Ends Mesa's Obligations Under EAS Contracts
Chalk up another
airline casualty of these difficult economic times. Mesa Air Group
subsidiary Air Midwest will be grounded by the end of next month,
due to soaring fuel prices.
Air Midwest now serves 16 cities in 10 states, with a fleet of
19-seat Beech 1900 turboprops. The Associated Press reports some
cuts in service will begin next week, with the last Air Midwest
flight occurring June 30.
"Unfortunately under the current economic conditions there was
no foreseeable way to achieve sustained profitability," said Mesa
Air Group CEO Jonathan Ornstein.
Mesa purchased Air Midwest in 1991, and used it primarily on
subsidized air feeder service to small cities including Grand
Island, NE; Ely, NV; Visalia, CA; Joplin, MO; and Farmington, NM.
Earlier this year, Mesa asked the Department of Transportation to
release Air Midwest from its 13 Essential Air Service contracts,
saying despite government funding the airline was still bleeding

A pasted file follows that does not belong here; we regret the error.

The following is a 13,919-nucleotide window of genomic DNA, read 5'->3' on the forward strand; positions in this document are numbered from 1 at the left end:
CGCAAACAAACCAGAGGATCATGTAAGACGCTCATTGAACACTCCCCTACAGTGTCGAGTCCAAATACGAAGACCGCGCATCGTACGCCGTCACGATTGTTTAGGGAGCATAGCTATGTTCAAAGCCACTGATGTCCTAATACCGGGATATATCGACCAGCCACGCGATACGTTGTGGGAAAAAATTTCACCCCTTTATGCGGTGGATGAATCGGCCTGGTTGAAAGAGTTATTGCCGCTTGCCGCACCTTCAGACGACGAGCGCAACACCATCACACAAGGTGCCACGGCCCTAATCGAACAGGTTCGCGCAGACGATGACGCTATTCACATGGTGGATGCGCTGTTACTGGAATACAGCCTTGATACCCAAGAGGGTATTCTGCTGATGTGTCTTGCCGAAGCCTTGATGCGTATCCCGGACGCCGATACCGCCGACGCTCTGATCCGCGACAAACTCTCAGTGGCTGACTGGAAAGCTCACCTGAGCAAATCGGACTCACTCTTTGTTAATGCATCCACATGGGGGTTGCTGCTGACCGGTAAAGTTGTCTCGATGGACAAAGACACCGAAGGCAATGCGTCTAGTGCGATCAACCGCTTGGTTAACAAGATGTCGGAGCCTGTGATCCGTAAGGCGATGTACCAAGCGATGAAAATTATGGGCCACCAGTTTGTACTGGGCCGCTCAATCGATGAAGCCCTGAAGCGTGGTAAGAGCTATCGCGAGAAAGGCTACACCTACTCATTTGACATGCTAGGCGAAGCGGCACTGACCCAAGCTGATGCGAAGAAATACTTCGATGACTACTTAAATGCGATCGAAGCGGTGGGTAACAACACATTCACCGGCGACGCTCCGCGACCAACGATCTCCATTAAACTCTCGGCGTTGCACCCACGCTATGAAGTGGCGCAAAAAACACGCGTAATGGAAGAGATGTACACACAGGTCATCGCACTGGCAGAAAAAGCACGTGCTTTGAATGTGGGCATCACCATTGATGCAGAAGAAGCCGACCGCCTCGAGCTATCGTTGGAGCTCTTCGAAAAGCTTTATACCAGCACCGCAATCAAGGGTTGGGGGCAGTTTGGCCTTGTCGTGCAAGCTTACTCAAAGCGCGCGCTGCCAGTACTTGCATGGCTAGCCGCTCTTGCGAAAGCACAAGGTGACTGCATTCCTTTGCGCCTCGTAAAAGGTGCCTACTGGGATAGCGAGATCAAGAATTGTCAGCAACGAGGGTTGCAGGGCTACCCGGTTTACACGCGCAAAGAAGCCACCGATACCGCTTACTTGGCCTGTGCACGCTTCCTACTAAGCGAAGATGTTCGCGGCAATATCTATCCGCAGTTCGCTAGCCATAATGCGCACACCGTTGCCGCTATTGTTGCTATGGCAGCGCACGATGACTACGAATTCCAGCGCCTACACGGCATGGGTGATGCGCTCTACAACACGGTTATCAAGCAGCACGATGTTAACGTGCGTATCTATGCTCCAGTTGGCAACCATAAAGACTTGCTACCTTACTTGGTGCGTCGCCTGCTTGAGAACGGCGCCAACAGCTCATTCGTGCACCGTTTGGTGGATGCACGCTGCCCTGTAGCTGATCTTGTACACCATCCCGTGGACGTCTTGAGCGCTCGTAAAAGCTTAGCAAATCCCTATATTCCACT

Closing down Air Midwest effectively ends Mesa's obligation
under the EAS contracts, noted Mesa attorney Brian Gillman. The
airline's general counsel added the carrier was losing "millions of
dollars a year" over the past several years.
"While this was an extremely difficult decision, and one that
the company worked tirelessly to avoid, we are working diligently
to minimize the impact this decision will have on Air Midwest's
passengers and employees," Ornstein added.
Outside of the communities served by Air Midwest, most knew the
carrier only by the January 2003 loss of one of its Beech
turboprops in Charlotte, NC. As ANN reported, that
overloaded US Airways Express flight crashed on takeoff, killing
all 21 persons onboard.
Airline consultant Michael Boyd notes few today will likely
notice the loss of Air Midwest service... as often, the 19-seat
planes ran empty, or close to it. "All it will affect is, mostly,
running empty airplanes out of small communities," Boyd said.
Mesa hopes to sell or lease Air Midwest's 20 remaining Beech
airliners. The decision to shut the airline down had a marked
effect on Mesa's already rock-bottom stock price, which closed nine
cents down on the day -- to 64 cents.